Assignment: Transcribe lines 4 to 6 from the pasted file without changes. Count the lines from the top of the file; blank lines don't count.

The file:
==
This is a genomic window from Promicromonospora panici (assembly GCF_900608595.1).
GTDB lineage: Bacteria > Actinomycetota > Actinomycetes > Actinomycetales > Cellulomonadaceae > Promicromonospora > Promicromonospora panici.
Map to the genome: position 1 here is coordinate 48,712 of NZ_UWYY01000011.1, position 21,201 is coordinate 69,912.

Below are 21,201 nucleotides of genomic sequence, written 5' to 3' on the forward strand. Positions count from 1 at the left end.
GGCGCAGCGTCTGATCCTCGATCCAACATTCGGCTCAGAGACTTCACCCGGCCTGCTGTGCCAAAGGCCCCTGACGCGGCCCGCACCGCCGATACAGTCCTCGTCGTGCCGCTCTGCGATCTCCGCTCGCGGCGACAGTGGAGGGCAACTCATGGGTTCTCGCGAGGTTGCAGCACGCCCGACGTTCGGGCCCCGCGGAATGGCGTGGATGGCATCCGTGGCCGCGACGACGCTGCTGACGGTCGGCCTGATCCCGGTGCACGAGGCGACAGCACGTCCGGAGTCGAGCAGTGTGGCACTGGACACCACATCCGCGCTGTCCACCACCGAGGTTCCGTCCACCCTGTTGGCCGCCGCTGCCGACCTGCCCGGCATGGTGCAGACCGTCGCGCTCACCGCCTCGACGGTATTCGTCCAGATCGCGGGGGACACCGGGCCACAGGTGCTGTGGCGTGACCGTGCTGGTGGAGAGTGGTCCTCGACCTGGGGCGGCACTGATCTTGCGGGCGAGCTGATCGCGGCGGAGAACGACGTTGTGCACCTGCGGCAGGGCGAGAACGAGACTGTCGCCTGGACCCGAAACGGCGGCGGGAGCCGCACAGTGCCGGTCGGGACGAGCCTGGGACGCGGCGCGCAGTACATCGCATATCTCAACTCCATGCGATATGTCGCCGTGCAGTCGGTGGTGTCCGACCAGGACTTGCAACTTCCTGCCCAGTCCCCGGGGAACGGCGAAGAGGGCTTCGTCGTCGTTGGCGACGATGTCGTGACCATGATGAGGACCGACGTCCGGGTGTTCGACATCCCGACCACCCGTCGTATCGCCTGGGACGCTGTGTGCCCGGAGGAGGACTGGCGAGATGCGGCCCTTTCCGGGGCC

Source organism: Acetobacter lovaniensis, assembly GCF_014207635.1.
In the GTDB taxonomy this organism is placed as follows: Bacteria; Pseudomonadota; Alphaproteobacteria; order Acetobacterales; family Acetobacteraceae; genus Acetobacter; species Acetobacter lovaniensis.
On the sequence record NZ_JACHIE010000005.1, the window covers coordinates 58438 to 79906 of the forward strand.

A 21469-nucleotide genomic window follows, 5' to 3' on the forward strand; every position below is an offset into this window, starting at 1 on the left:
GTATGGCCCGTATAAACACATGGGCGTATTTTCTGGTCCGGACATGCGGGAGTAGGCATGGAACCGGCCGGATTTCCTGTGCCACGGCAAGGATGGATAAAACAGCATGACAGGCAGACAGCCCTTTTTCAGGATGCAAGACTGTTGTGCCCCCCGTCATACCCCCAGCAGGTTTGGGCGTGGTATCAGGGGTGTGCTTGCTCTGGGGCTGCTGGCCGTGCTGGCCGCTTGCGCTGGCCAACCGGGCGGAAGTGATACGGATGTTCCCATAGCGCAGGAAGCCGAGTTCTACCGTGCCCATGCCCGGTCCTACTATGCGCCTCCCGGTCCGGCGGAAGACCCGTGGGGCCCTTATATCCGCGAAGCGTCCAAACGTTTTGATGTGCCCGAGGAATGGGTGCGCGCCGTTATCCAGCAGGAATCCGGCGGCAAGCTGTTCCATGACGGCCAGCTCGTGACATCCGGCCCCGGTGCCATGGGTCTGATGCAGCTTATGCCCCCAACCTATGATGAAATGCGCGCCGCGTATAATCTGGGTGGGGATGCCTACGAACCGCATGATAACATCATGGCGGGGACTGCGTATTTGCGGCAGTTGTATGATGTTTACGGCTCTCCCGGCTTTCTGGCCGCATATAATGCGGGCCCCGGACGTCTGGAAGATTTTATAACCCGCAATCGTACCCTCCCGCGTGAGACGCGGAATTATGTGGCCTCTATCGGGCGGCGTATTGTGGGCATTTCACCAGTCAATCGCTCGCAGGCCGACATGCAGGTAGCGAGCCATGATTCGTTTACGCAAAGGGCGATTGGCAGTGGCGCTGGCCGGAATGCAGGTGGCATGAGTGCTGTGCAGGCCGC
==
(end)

Below are 21,201 nucleotides of genomic sequence, written 5' to 3' on the forward strand. Positions count from 1 at the left end.
GGCGCAGCGTCTGATCCTCGATCCAACATTCGGCTCAGAGACTTCACCCGGCCTGCTGTGCCAAAGGCCCCTGACGCGGCCCGCACCGCCGATACAGTCCTCGTCGTGCCGCTCTGCGATCTCCGCTCGCGGCGACAGTGGAGGGCAACTCATGGGTTCTCGCGAGGTTGCAGCACGCCCGACGTTCGGGCCCCGCGGAATGGCGTGGATGGCATCCGTGGCCGCGACGACGCTGCTGACGGTCGGCCTGATCCCGGTGCACGAGGCGACAGCACGTCCGGAGTCGAGCAGTGTGGCACTGGACACCACATCCGCGCTGTCCACCACCGAGGTTCCGTCCACCCTGTTGGCCGCCGCTGCCGACCTGCCCGGCATGGTGCAGACCGTCGCGCTCACCGCCTCGACGGTATTCGTCCAGATCGCGGGGGACACCGGGCCACAGGTGCTGTGGCGTGACCGTGCTGGTGGAGAGTGGTCCTCGACCTGGGGCGGCACTGATCTTGCGGGCGAGCTGATCGCGGCGGAGAACGACGTTGTGCACCTGCGGCAGGGCGAGAACGAGACTGTCGCCTGGACCCGAAACGGCGGCGGGAGCCGCACAGTGCCGGTCGGGACGAGCCTGGGACGCGGCGCGCAGTACATCGCATATCTCAACTCCATGCGATATGTCGCCGTGCAGTCGGTGGTGTCCGACCAGGACTTGCAACTTCCTGCCCAGTCCCCGGGGAACGGCGAAGAGGGCTTCGTCGTCGTTGGCGACGATGTCGTGACCATGATGAGGACCGACGTCCGGGTGTTCGACATCCCGACCACCCGTCGTATCGCCTGGGACGCTGTGTGCCCGGAGGAGGACTGGCGAGATGCGGCCCTTTCCGGGGCC

Source organism: Acetobacter lovaniensis, assembly GCF_014207635.1.